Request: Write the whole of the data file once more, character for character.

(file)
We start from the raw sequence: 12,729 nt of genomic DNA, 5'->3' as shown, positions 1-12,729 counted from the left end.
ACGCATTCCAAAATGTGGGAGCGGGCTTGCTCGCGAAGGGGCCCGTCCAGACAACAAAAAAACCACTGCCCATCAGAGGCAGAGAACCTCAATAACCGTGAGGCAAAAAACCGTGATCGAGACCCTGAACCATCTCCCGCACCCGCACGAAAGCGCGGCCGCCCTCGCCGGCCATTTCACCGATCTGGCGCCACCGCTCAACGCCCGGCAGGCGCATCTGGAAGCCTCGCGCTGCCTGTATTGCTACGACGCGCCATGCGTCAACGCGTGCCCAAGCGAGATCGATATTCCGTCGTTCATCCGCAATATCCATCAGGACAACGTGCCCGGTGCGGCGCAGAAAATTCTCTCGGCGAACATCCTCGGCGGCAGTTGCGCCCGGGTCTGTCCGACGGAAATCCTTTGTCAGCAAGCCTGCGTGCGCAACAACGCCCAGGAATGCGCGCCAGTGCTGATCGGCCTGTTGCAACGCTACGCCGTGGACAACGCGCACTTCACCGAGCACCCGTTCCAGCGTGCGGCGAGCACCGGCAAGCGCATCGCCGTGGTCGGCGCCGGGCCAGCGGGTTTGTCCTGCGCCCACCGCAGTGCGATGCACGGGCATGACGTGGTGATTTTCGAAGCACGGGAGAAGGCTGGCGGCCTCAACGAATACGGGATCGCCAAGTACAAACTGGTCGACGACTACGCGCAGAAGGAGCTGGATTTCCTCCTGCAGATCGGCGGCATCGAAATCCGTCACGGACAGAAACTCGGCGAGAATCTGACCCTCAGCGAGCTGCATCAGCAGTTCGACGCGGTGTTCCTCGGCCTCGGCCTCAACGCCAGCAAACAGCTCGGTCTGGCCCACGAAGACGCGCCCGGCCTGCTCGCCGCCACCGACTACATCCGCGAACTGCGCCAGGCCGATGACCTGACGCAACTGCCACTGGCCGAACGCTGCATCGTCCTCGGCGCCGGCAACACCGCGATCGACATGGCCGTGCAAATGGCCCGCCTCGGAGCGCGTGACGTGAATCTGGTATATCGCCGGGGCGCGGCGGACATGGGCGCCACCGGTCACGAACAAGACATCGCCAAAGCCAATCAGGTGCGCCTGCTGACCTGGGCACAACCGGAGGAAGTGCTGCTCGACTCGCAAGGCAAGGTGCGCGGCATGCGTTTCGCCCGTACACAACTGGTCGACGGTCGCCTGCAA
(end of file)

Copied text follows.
We start from the raw sequence: 12,729 nt of genomic DNA, 5'->3' as shown, positions 1-12,729 counted from the left end.
ACGCATTCCAAAATGTGGGAGCGGGCTTGCTCGCGAAGGGGCCCGTCCAGACAACAAAAAAACCACTGCCCATCAGAGGCAGAGAACCTCAATAACCGTGAGGCAAAAAACCGTGATCGAGACCCTGAACCATCTCCCGCACCCGCACGAAAGCGCGGCCGCCCTCGCCGGCCATTTCACCGATCTGGCGCCACCGCTCAACGCCCGGCAGGCGCATCTGGAAGCCTCGCGCTGCCTGTATTGCTACGACGCGCCATGCGTCAACGCGTGCCCAAGCGAGATCGATATTCCGTCGTTCATCCGCAATATCCATCAGGACAACGTGCCCGGTGCGGCGCAGAAAATTCTCTCGGCGAACATCCTCGGCGGCAGTTGCGCCCGGGTCTGTCCGACGGAAATCCTTTGTCAGCAAGCCTGCGTGCGCAACAACGCCCAGGAATGCGCGCCAGTGCTGATCGGCCTGTTGCAACGCTACGCCGTGGACAACGCGCACTTCACCGAGCACCCGTTCCAGCGTGCGGCGAGCACCGGCAAGCGCATCGCCGTGGTCGGCGCCGGGCCAGCGGGTTTGTCCTGCGCCCACCGCAGTGCGATGCACGGGCATGACGTGGTGATTTTCGAAGCACGGGAGAAGGCTGGCGGCCTCAACGAATACGGGATCGCCAAGTACAAACTGGTCGACGACTACGCGCAGAAGGAGCTGGATTTCCTCCTGCAGATCGGCGGCATCGAAATCCGTCACGGACAGAAACTCGGCGAGAATCTGACCCTCAGCGAGCTGCATCAGCAGTTCGACGCGGTGTTCCTCGGCCTCGGCCTCAACGCCAGCAAACAGCTCGGTCTGGCCCACGAAGACGCGCCCGGCCTGCTCGCCGCCACCGACTACATCCGCGAACTGCGCCAGGCCGATGACCTGACGCAACTGCCACTGGCCGAACGCTGCATCGTCCTCGGCGCCGGCAACACCGCGATCGACATGGCCGTGCAAATGGCCCGCCTCGGAGCGCGTGACGTGAATCTGGTATATCGCCGGGGCGCGGCGGACATGGGCGCCACCGGTCACGAACAAGACATCGCCAAAGCCAATCAGGTGCGCCTGCTGACCTGGGCACAACCGGAGGAAGTGCTGCTCGACTCGCAAGGCAAGGTGCGCGGCATGCGTTTCGCCCGTACACAACTGGTCGACGGTCGCCTGCAA